Some months ago I was watching a movie on television taken from a real life incident in the US some years previously. The story line was simple enough. Mum and dad with three children, all happy families. Things were very tight financially, mum had always been a 'looker' and still was. Mum was enticed by the additional money for the family's needs to become an upmarket call-girl.
I hardly need go on. She began "servicing" not only the rich and famous, the local police, but also her friend's husbands along with a local preacher. She made so much money that she found herself not wanting to 'give-it-up' as she enjoyed the riches and buying goodies for her family including a motor bike for hubby.
Then a want-to-be-politician squealed in an election term. A police raid followed with television crews - mum was sprung to a totally unbelieving husband who was watching the newscast at the bar with his mates. It turned out that a goodly number of the city's most important citizens, including a circuit judge and all happen-stance happy customers and in the final wash-up, the five girls were given a slap on the wrist with 30 day sentence in the county jail.
But all that was not the point of the story, ie: the moral lessons about covetness, sin, family destruction, and punishment. Indeed not. The lesson of the story was that after mum returned home (while she and her husband and children taking baby steps to reconcile) she had seven visitors. And you would not guess who they were? They were the wives of whose husbands she had serviced 'weekly'.
They had not come to ridicule. They had not come to punish. They had not come cast the first stone. They had not come to exile her out of their community. No, nothing of a sort. They had come to be attend an instructional class.
Their question was a simple one: What was it that she did that drew their husbands into her hands like putty and could she teach them in like manner. This class became very popular and no one was ever late.
Then along comes Susan Patton the New York mum with two Ivy League sons at university who advised the young women at the university that statistically this was their best chance to score a husband. There was an outcry by the feminists like you would never ... I wrote of this some months back.
Now Susan Patton is back in the limelight and toured Australia along with many other western countries and her message was again a simple one. Look after your husbands.
Susan Patton, a Jewish mother, and clearly well versed in the Old Testament and with top rating academic and professional qualifications herself, claims that the pendulum has swung so far towards women's needs that the husbands (partners) have been left to drift and such a man will respond to some 'purring' pointed in his direction.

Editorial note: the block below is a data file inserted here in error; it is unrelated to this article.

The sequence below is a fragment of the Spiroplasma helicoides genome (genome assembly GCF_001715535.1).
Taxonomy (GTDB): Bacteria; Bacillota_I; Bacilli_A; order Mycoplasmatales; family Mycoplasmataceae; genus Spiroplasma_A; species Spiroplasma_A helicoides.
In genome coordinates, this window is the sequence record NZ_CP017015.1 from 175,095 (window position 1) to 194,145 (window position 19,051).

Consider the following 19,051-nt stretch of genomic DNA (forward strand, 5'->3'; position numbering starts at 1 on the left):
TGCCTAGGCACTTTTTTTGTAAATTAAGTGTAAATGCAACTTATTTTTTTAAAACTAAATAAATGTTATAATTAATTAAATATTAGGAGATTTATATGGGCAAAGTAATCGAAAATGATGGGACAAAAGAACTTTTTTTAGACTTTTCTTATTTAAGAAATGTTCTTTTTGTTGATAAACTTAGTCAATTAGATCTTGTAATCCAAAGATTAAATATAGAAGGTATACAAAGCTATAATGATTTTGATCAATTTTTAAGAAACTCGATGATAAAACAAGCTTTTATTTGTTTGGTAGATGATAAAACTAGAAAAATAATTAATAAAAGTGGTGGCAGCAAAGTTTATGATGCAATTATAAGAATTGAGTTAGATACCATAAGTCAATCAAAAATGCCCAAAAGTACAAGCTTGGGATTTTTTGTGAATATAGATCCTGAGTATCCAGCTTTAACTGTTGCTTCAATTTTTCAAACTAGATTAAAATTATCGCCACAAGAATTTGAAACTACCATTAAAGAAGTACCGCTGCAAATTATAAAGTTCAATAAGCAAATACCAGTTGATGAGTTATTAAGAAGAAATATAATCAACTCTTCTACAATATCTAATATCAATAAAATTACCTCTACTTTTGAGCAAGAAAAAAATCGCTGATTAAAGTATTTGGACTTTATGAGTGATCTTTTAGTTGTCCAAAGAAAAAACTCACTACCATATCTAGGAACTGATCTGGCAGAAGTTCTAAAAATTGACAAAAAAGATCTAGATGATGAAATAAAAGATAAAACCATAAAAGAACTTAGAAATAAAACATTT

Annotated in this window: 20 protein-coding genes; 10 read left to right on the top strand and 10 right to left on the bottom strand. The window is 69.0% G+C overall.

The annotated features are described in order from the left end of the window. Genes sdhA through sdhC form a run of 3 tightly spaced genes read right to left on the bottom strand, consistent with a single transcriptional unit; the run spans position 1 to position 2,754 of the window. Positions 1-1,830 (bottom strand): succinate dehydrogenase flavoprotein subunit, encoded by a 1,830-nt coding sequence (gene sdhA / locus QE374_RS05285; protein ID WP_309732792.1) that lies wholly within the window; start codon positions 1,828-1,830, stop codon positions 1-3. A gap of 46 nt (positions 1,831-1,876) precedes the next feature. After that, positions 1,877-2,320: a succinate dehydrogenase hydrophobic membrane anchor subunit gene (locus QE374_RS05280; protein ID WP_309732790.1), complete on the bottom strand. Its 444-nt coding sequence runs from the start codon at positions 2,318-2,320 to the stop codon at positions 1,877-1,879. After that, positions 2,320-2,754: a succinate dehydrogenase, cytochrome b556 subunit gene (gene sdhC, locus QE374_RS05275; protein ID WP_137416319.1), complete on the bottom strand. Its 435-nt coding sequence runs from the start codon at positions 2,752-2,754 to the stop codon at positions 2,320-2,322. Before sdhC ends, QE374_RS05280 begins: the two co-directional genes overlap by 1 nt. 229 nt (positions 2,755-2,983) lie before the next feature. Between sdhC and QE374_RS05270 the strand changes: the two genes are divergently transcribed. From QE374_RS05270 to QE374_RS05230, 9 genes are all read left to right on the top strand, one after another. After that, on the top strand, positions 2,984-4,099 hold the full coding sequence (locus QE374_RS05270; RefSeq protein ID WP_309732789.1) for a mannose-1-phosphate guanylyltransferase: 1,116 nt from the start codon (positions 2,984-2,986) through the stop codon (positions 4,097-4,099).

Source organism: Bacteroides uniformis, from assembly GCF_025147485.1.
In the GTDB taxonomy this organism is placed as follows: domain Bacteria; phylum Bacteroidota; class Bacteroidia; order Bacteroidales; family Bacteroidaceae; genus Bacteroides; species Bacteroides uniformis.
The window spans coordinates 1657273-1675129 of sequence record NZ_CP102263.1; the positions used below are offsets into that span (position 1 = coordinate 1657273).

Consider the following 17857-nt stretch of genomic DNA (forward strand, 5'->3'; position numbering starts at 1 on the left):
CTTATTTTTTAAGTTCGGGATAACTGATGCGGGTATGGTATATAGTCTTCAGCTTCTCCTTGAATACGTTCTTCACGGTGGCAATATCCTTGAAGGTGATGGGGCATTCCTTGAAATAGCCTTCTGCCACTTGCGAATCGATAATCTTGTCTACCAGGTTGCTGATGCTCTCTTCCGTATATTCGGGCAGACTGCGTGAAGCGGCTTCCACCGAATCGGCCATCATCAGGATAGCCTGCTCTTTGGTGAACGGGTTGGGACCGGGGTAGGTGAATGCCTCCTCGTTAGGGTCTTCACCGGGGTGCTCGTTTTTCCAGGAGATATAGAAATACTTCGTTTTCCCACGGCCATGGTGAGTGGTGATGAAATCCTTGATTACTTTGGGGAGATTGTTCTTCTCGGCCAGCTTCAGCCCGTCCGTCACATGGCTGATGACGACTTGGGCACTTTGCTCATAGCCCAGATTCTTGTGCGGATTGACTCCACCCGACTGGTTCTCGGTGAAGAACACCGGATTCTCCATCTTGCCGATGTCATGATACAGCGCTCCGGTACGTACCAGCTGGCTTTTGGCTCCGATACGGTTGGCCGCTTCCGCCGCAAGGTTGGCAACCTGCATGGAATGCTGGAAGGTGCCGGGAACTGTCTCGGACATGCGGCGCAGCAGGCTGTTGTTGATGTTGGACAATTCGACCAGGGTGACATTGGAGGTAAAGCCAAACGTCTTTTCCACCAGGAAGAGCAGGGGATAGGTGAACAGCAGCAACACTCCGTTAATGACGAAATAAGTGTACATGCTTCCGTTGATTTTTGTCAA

The point was clear. The emphasis on women's needs are everywhere – advertising, merchandise, cosmetics, cars, clothing or lack of it, fulfillment, career, education, sexual appetite, holidays, sun tans, well-being, psychology, political correctness, best seats, right of way (supermarkets, lining up, banking, anything really).
Susan Patton says that it's time the pendulum was stopped and given a nudge in the other direction. She has some very practical suggestions: Welcome your husband home with a smile asking him not to fix something, but to genuinely express your appreciation (that he comes home at all – as it were).
The advice covers a wide range of practical expressions where a wife does little things to illustrate not only that he is loved and care for, but truly appreciated as the male of the home. This is not a silly dismissal of the feminist cause, rather Patton says, the wife should be looking good for her husband, this shows him respect and that he is the one who provides all her needs.
You can only imagine the do-gooders, who again have come out of the woodwork to slam such 'common sense' and 'wisdom' (Proverbs 31) that have helped to bond loving marriage relationships over centuries where a husband loves his wife and his wide in turns responds to such love and commitment.
Well said Susan Patton.
Dr Mark Tronson is a Baptist minister (retired) who served as the Australian cricket team chaplain for 17 years (2000 ret) and established Life After Cricket in 2001. He was recognised by the Olympic Ministry Medal in 2009 presented by Carl Lewis Olympian of the Century. He mentors young writers and has written 24 books, and enjoys writing. He is married to Delma, with four adult children and grand-children.
Mark Tronson's archive of articles can be viewed at http://www.pressserviceinternational.org/mark-tronson.html